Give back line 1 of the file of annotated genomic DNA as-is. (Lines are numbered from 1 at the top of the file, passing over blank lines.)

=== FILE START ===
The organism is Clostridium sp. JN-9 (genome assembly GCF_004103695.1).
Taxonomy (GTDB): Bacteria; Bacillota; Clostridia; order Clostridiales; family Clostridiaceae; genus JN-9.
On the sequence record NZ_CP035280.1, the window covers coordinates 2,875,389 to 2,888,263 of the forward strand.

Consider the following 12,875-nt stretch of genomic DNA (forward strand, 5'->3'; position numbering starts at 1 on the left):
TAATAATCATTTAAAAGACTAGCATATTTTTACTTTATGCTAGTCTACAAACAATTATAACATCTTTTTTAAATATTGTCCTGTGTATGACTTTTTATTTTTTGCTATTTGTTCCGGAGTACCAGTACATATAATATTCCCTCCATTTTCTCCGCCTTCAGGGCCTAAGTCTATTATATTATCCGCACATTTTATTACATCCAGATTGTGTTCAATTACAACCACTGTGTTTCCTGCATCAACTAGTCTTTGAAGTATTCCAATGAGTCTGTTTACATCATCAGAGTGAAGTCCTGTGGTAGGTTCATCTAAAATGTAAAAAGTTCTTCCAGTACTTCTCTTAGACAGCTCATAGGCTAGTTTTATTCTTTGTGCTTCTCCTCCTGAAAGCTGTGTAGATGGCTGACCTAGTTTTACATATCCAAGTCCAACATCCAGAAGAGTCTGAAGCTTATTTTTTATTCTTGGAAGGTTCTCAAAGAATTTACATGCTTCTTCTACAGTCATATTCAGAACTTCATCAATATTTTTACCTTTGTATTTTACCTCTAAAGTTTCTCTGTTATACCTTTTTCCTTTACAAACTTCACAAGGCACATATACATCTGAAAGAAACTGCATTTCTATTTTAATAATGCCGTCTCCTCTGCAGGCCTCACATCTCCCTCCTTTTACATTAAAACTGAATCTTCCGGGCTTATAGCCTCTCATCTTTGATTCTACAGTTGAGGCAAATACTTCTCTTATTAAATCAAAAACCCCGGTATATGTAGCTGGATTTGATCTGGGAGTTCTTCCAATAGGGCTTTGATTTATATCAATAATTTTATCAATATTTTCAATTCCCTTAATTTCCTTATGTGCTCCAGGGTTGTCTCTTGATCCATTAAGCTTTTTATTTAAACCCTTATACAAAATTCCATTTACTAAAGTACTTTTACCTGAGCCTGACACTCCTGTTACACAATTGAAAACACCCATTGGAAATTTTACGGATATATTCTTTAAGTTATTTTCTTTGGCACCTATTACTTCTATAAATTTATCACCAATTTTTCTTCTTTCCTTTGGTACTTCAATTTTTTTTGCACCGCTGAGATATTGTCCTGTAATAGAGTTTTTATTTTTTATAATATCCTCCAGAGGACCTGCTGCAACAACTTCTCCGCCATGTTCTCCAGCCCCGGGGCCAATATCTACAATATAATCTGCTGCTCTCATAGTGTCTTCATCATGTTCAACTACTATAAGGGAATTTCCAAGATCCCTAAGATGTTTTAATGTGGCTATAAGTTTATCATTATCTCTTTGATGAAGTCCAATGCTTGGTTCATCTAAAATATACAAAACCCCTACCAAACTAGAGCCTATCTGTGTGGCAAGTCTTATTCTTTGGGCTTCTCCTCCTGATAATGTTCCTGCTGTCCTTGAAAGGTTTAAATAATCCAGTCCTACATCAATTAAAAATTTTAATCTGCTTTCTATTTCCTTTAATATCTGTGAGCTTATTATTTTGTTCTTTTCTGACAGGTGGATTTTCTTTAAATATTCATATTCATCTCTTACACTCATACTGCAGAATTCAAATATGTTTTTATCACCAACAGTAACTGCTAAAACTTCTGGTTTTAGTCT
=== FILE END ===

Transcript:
The organism is Clostridium sp. JN-9 (genome assembly GCF_004103695.1).